The four reasons for video’s rise
What has convinced me is first anecdotal data of travelling on buses and trains watching people with their mobile phones. Where once they read newspapers now they are on their phones swiping through emails, websites and social media. People’s smartphones have got more powerful. They can watch and shoot their own video. Behemoths like Facebook and Twitter fall over themselves to make video more accessible in your timeline. Besides, we are inherently lazy. We are drawn to images.
The data makes the case
All that is true and where it is confirmed is the data. Ofcom say that 66 per cent of UK adults have a smartphone and almost half are happy to watch short form video. That’s footage less than five minutes. TV is still here. So is TV news. But in the battle for your attention it is getting out-gunned by the clip of a new-born panda. No wonder BBC journalists are being taught how to make more short-form content.
People want to learn
It’s been an amazing experience co-delivering video skills for comms workshops with Steven Davies. People do want to learn and with a few basics they are off making good use of video. The barrier? Often it is the tech and time. An android or an apple device will cut it. A blackberry won’t. As you practice more the quicker you get at thinking through, creating, editing and delivering video.
But where does video go?
Convention has it that YouTube is the only show in town. That’s not the case anymore. Facebook at the moment is rewarding you for uploading video to a page by showing it to more people. Twitter joined Facebook in autoplaying video as you scroll through your timeline. It’s made it easier to post video from your phone. But the idea of making one video and posting it everywhere is dangerous. The optimum time for a Facebook video is 22 seconds and on YouTube far longer. Vine is six seconds and Instagram not much more than 10 seconds. What counts as a view is opaque. On Facebook it is three seconds and YouTube 30 seconds.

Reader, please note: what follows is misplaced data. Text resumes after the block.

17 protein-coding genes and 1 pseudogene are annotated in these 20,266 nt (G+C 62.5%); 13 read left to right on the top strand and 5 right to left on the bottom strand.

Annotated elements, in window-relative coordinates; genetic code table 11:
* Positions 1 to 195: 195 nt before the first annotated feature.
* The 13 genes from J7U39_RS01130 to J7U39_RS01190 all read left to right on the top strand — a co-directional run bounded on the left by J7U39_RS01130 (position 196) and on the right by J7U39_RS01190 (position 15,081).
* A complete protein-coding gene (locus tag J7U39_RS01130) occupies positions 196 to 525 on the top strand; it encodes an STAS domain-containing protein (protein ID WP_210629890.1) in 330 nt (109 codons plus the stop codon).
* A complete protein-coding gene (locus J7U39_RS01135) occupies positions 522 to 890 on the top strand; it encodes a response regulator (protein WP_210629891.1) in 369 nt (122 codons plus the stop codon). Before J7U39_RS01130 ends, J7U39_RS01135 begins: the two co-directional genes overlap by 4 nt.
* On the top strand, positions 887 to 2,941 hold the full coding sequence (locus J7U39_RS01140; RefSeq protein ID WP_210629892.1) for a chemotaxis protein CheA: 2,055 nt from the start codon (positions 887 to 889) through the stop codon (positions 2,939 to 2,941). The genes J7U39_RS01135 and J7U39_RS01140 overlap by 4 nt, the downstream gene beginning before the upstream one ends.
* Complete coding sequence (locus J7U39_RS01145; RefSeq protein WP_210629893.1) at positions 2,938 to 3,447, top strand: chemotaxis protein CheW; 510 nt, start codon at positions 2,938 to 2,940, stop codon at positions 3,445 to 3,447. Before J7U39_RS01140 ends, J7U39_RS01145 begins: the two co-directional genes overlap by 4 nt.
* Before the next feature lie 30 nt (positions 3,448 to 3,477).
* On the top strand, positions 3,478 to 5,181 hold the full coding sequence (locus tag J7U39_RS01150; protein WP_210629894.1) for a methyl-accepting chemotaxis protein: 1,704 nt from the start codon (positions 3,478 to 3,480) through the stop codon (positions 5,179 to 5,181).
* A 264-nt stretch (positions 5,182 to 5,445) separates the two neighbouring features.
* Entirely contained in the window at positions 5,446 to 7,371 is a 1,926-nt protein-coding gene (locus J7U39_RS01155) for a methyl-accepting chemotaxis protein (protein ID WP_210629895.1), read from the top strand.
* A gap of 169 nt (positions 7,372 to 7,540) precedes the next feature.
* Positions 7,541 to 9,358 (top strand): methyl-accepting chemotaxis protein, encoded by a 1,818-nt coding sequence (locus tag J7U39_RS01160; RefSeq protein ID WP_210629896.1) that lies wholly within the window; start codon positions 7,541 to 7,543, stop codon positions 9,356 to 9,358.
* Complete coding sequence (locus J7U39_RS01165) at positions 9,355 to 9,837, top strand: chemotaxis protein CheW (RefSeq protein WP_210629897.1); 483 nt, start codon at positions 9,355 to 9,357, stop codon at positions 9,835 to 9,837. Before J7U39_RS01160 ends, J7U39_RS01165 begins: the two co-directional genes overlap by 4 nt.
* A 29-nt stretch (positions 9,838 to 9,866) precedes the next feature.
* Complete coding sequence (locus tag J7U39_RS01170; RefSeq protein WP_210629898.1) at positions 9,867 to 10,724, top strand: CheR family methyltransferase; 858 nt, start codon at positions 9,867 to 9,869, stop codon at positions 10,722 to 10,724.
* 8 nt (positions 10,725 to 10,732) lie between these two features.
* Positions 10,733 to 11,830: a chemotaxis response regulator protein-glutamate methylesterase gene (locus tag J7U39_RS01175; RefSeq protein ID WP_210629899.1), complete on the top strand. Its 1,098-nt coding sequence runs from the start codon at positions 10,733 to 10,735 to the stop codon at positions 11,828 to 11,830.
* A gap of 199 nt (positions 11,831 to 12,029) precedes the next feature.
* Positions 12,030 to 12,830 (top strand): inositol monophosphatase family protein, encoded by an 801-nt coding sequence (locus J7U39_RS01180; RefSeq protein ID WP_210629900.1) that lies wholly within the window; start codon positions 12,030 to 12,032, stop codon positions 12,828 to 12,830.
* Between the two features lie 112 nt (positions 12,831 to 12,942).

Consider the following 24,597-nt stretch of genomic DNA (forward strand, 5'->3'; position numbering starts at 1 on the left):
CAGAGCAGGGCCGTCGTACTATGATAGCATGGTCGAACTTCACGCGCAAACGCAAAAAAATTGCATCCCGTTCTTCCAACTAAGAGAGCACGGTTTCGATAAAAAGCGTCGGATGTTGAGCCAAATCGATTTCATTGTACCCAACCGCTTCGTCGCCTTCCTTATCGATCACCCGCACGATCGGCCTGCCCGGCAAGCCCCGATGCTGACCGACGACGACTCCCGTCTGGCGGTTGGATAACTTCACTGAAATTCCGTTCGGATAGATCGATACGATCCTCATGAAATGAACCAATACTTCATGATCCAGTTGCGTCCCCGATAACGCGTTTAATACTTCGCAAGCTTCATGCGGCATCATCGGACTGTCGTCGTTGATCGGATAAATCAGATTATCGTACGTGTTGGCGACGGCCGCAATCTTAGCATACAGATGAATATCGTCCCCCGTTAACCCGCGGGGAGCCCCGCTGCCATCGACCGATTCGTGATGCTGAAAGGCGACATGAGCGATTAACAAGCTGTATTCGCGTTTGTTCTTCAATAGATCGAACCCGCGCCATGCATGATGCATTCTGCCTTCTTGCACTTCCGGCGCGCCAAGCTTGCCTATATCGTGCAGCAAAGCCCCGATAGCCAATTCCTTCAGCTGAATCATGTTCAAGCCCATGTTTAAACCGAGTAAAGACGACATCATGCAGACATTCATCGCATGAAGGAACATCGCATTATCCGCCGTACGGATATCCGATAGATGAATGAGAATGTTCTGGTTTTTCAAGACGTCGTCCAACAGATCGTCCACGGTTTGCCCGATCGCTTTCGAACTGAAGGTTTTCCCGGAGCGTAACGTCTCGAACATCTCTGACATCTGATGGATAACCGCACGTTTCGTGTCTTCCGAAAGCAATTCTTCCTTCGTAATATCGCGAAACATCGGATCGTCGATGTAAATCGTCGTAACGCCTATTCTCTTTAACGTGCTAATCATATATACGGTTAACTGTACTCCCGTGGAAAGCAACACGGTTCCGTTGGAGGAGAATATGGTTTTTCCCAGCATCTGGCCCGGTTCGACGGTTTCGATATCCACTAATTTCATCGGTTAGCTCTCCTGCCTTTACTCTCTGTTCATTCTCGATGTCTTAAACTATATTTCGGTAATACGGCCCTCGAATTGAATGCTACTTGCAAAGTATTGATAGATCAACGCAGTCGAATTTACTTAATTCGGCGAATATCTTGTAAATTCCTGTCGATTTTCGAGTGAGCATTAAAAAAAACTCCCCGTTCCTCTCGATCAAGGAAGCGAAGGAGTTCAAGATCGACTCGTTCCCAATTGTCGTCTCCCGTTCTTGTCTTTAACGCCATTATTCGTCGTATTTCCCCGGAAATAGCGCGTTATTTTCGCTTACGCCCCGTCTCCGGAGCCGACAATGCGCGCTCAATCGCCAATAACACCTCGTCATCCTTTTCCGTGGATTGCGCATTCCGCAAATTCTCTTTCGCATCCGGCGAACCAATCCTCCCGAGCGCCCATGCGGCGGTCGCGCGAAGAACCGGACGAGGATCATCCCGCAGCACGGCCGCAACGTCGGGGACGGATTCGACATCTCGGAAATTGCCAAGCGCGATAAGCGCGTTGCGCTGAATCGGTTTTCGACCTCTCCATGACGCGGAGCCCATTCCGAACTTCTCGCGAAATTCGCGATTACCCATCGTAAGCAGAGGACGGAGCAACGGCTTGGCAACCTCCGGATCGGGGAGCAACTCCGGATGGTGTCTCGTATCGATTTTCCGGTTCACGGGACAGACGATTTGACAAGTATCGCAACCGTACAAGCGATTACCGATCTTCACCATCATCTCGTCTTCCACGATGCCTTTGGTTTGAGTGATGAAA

The what is next?
We’re moving as fast as the tech is moving. A few years ago watching video on your phone would have been unimaginable. Today? It’s common. Two important steps are realtime and what can be grouped together as virtual reality.
Realtime is the posting video as live. Your smartphone becomes an outside broadcasting truck and as the super-portable clip onto yourself GoPro cameras are now integrated with livestreaming Twitter app Periscope the climber livestreaming his ascent up the north face of the Eiger is now possible. Even with a smartphone you can post within minutes an Environment Agency officer talking during the floods of how the Morpeth dam was working:
— Env Agency Yorks&NE (@EnvAgencyYNE) January 6, 2016
Virtual reality is something I’ve blogged about before. It’s watching footage that sees you standing in the scene and allows you to look down and around. New York Times are pioneering new ways of storytelling.
Facebook’s 360 video allows you to watch footage on your smartphone and move it around to see a different perspective. Footage of US fighter pilots taking off show this. YouTube has also allowed a 360 video and Flickr has done something similar.
But the tech
A few years ago virtual reality could be said to be a niche. Now a Google cardboard headset costs a tenner and allows a more immersive experience. But you can watch just with your tablet or smartphone. It’s not strictly the same experience but you get a flavour.
Two helpful things
We’ve created an ever-updated resource for video and comms. You can see it here.
We also co-deliver workshops for comms people with University lecturer Steven Davies who has worked as a cameraman with BBC and as a filmmaker across the public sector.